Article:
Beyond that, it’s not an insult to Lurie to say that his filmmaking skills simply don’t compare to Peckinpah’s, since whose do?  But Lurie’s the one who asked for the comparison, so it must be said that his Straw Dogs has none of the photographic, musical or certainly editing flair of Peckinpah’s film (when, in one sequence, Lurie tries his hand at some subliminal editing, the result has little impact).  If the original Straw Dogs didn’t exist, Lurie’s picture might look acceptable, but then, if the original didn’t exist, this one wouldn’t either.

For admirers of Sam Peckinpah, the pain has only begun; reports are that Tony Scott is planning a remake of Peckinpah’s true masterpiece and one of the greatest films ever made, The Wild Bunch.  Perhaps, if we’re lucky, the movie gods will place that one in development hell and it will never actually come to pass; for now, we have this thoroughly unnecessary, mediocre rehash.  However, the existence of the new Straw Dogs has had one positive effect;  it’s put the Peckinpah original back into homevideo circulation (although the new audience-unfriendly Netflix doesn’t stock it), and for that, and that alone, Rod Lurie deserves our thanks.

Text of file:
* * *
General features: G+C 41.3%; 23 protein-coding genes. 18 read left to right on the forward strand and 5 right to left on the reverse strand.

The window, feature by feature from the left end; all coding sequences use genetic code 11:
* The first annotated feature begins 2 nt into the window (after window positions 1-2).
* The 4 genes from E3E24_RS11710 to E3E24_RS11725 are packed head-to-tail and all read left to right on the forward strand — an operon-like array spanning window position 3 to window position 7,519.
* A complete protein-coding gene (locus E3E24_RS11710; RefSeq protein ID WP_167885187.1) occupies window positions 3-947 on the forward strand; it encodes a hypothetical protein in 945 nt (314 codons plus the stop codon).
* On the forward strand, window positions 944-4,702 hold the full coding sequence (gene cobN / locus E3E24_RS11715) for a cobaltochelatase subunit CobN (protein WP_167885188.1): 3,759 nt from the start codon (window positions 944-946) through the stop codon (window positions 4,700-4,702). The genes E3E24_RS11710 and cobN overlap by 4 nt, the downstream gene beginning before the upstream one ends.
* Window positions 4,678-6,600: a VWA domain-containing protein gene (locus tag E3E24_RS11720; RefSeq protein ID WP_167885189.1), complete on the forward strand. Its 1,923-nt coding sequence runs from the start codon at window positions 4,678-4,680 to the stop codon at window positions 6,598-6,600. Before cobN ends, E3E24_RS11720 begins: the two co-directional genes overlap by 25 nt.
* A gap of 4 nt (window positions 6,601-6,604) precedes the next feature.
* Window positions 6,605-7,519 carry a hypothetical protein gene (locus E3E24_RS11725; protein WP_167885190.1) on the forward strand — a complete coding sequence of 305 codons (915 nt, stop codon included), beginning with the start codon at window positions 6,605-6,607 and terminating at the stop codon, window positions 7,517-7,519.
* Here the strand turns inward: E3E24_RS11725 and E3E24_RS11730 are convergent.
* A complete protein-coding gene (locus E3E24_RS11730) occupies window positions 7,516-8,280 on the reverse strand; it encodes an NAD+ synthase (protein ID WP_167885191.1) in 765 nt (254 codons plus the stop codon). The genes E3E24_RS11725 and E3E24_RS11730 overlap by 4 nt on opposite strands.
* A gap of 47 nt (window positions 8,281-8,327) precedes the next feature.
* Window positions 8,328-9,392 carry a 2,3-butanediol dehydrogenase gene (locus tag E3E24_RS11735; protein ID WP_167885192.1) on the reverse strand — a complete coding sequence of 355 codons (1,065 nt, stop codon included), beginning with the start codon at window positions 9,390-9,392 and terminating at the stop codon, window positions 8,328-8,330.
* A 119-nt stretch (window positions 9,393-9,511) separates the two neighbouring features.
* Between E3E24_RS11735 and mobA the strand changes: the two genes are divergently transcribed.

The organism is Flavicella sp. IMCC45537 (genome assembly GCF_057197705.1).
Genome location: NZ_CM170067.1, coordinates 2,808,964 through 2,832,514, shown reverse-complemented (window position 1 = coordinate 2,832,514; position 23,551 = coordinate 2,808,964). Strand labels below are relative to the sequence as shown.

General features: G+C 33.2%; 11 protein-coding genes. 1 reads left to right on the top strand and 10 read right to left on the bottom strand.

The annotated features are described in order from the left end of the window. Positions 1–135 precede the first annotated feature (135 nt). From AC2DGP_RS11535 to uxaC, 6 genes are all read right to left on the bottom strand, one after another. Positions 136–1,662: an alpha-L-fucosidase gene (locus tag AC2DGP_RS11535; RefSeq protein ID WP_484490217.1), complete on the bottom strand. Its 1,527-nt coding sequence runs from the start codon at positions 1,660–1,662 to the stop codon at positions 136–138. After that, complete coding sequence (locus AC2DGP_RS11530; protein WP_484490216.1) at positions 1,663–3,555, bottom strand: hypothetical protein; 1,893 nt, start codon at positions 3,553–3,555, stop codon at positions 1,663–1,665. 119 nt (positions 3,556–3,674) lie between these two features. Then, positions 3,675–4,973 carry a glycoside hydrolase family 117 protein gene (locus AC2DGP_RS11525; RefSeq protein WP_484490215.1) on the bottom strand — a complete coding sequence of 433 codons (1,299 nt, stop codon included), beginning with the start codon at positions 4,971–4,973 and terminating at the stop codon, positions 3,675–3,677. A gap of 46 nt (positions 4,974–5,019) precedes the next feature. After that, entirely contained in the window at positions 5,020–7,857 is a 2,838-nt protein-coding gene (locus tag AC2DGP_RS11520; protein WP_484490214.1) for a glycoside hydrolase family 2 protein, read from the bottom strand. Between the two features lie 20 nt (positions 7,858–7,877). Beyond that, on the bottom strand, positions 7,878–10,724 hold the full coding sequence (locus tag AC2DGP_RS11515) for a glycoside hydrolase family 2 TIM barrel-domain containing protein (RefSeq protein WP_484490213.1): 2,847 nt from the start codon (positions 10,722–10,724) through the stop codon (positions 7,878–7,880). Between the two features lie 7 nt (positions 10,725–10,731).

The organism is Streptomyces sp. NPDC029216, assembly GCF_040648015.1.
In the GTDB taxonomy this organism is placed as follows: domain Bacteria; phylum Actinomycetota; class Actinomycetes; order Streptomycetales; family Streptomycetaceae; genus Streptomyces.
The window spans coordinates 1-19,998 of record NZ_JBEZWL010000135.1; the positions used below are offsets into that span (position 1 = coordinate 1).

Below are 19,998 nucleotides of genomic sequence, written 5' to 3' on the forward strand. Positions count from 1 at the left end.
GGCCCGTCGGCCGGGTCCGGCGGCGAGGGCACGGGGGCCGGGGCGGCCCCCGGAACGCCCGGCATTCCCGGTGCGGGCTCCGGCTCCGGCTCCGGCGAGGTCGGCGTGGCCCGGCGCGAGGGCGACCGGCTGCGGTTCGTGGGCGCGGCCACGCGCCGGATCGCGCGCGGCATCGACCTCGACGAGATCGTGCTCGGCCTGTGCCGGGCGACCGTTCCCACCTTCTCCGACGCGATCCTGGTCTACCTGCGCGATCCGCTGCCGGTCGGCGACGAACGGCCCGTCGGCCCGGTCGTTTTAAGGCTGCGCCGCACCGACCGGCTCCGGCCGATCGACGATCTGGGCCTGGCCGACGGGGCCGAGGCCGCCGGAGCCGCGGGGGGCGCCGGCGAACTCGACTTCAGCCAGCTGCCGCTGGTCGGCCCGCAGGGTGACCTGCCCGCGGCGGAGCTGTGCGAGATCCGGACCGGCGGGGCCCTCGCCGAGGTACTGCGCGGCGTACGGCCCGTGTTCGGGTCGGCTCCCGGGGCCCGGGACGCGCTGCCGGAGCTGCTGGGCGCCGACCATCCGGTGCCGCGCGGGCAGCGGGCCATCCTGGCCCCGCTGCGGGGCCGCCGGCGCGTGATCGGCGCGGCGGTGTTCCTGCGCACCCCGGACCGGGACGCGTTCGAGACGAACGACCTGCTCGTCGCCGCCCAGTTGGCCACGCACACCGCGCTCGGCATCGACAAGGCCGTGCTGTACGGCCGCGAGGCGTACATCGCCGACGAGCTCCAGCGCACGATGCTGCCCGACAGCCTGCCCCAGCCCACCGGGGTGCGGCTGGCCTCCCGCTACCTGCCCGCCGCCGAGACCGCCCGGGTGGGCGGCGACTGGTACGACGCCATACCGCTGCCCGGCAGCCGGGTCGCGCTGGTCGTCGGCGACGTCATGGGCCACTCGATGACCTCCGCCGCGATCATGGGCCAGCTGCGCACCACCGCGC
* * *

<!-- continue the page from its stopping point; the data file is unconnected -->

About the Author

Mitch Salem
MITCH SALEM has worked on the business side of the entertainment industry for 20 years, as a senior business affairs executive and attorney for such companies as NBC, ABC, USA, Syfy, Bravo, and BermanBraun Productions, and before that, at the NY law firm of Weil, Gotshal & Manges. During all that, he has more or less constantly been going to the movies and watching TV, and writing about both since the 1980s. His film reviews also currently appear on and In addition, he is co-writer of an episode of the television series "Felicity."